Natural Doctrine (PS3) Review
Not so much?
Geoff has long wanted to prove himself as an adventurer – but when he and his allies start taking part in expeditions down goblin-infested mines, they end up with more than they bargained for. After stumbling upon a deadly new type of monster, Geoff and his team find themselves on a quest not only to […]
Geoff has long wanted to prove himself as an adventurer – but when he and his allies start taking part in expeditions down goblin-infested mines, they end up with more than they bargained for. After stumbling upon a deadly new type of monster, Geoff and his team find themselves on a quest not only to alert the authorities about this new threat, but to tackle whatever monsters their adventures thrust upon them.
As you might have guessed from the opening paragraph, Natural Doctrine isn’t a game that’s too concerned with plot. There are no lengthy cut scenes or full motion videos here; instead, you bare bones account of the story via subdued text-based exchanges either on the world map or in dungeons. In fact, a lot of the time you’re cut so adrift that you’ll be staring at the world map wondering if exploring all these similar-looking dungeons is actually advancing the story at all.
Get into battle, however, and it soon becomes clear where the developers were devoting all their efforts. The starting tutorials may not clarify things as much as you’d like, but they do demonstrate that there’s a lot of meat to the gameplay. Indeed, instead of just ripping off the usual turn- and grid-based systems, Natural Doctrine goes some way towards rebuilding SRPGs from the ground up.
The battlefield is divided into large square sub-areas, within which characters can move freely. Players move through ally-controlled areas (blue) until they encounter enemy-controlled areas (red), which, naturally, can only be conquered by defeating the enemies within. Melee attackers can attack adjacent areas, whilst gunners and mages can attack up to two squares away – and here’s where things get interesting. When your character gets a turn, nearby characters can ‘link’ with them to pre-empt the enemy and get in extra attacks. The early tutorials try to give you tips about how to place your characters and choose your attacks to maximise the potential of this function, but it can all feel a bit mystifying nonetheless, and it takes some trial and error to really understand what’s going on.
Unfortunately, experimenting with gameplay tactics comes at a cost. Unlike other SRPGs, where you generally get to fight on until your last character gets KO’ed, in Natural Doctrine, it’s game over as soon as a single character bites the dust. Admittedly, the levels do include checkpoints so you don’t always have to start over, but these can seem few and far between in the harder levels. It makes gameplay more stressful, and certainly discourages exploration and experimentation – for example, many levels have optional extra doors that you can open to penetrate deeper into the dungeon, but you should open them at your peril. All too often, they contain powerful monsters or hordes of enemies that will overrun you before you even get the chance to fight back.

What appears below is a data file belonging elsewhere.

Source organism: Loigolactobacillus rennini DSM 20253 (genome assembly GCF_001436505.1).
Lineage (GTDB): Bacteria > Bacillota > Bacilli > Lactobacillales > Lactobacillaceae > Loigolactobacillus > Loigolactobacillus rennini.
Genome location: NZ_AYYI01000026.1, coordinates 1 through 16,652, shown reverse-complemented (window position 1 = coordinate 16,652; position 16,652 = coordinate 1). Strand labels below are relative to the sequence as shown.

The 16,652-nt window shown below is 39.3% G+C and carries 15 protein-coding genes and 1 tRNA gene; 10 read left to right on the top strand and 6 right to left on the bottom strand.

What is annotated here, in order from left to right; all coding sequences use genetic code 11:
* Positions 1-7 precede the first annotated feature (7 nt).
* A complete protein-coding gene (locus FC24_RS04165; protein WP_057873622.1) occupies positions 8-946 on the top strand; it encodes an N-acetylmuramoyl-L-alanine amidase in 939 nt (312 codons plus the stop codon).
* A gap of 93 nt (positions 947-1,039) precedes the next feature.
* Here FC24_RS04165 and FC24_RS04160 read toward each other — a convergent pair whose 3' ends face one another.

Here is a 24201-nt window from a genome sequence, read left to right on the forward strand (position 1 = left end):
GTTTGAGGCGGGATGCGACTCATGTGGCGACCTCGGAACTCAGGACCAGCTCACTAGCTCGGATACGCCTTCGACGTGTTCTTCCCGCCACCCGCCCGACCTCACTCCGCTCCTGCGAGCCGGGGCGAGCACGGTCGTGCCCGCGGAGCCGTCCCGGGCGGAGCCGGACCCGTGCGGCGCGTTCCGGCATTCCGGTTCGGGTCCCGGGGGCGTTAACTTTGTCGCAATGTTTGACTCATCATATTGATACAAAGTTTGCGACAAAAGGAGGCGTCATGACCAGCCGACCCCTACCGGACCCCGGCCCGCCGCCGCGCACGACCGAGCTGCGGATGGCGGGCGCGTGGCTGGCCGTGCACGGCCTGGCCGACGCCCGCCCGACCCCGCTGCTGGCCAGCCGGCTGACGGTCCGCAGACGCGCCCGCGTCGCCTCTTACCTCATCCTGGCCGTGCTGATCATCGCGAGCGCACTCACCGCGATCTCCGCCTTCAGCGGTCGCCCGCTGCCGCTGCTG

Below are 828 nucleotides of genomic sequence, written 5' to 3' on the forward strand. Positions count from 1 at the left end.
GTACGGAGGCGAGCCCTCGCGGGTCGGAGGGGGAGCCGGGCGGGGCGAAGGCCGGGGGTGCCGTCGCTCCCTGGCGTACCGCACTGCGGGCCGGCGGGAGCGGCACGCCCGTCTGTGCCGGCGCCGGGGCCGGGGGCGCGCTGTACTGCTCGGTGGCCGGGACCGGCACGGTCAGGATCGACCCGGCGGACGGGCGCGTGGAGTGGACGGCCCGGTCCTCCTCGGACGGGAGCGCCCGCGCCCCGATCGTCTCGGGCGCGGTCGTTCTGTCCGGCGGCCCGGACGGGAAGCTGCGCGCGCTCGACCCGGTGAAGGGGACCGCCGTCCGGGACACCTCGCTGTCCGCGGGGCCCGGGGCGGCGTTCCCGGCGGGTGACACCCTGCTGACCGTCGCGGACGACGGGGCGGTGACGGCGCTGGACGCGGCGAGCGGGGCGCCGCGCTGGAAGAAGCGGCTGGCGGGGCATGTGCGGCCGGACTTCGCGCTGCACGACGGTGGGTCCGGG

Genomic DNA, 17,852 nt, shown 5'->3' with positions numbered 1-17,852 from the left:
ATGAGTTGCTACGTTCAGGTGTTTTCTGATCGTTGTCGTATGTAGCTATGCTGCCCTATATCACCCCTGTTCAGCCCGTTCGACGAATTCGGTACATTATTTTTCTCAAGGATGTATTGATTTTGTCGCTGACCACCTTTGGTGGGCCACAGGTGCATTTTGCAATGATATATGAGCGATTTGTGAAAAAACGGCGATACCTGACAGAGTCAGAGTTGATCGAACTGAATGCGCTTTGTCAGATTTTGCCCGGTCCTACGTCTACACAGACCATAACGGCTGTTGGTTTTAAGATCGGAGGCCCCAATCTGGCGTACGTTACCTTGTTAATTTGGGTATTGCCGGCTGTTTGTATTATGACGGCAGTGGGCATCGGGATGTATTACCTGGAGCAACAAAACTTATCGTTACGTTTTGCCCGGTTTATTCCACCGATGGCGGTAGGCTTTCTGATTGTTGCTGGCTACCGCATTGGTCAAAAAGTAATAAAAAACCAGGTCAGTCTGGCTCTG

All this isn’t to say that Natural Doctrine isn’t fun. It’s just that deriving fun from it can sometimes feel like hard work. As you start to get to grips with the battle system and make progress with a level, the game can feel rewarding – but then in short order enemy gunners and mages have ganged up on you, someone’s been KO’ed and you’re back at the dreaded game over screenn Couple this with the lack of story direction the game gives you anyway, and it can sometimes feel like you’re just grinding gears and not actually getting anywhere.
Japanese games are generally known for being brightly-coloured and pleasing to the eye, but here again Natural Doctrine is the exception, favouring a more subdued, functional colour palette that wouldn’t be out of place in a Western game. It’s not a feast for the eyes the way the more anime-inspired games can be, but it works well in setting a subdued, battle-focussed tone for the game. The background music is largely repetitive and forgettable, but the voice-acting is solid – or is at least minimal enough not to become intrusive and annoying.
Natural Doctrine is not a game that holds your hand. With its sparse story and intricate gameplay, it’s easy to feel a little stranded, whilst the demands of keeping all your characters alive might just might lead you to want to throw your controller across the room. If you have the patience to accept the game overs and invest time in mastering the gameplay, then you’ll find this game very rewarding. But if you don’t want to work too hard for your gratification, then you might want to give this one a miss.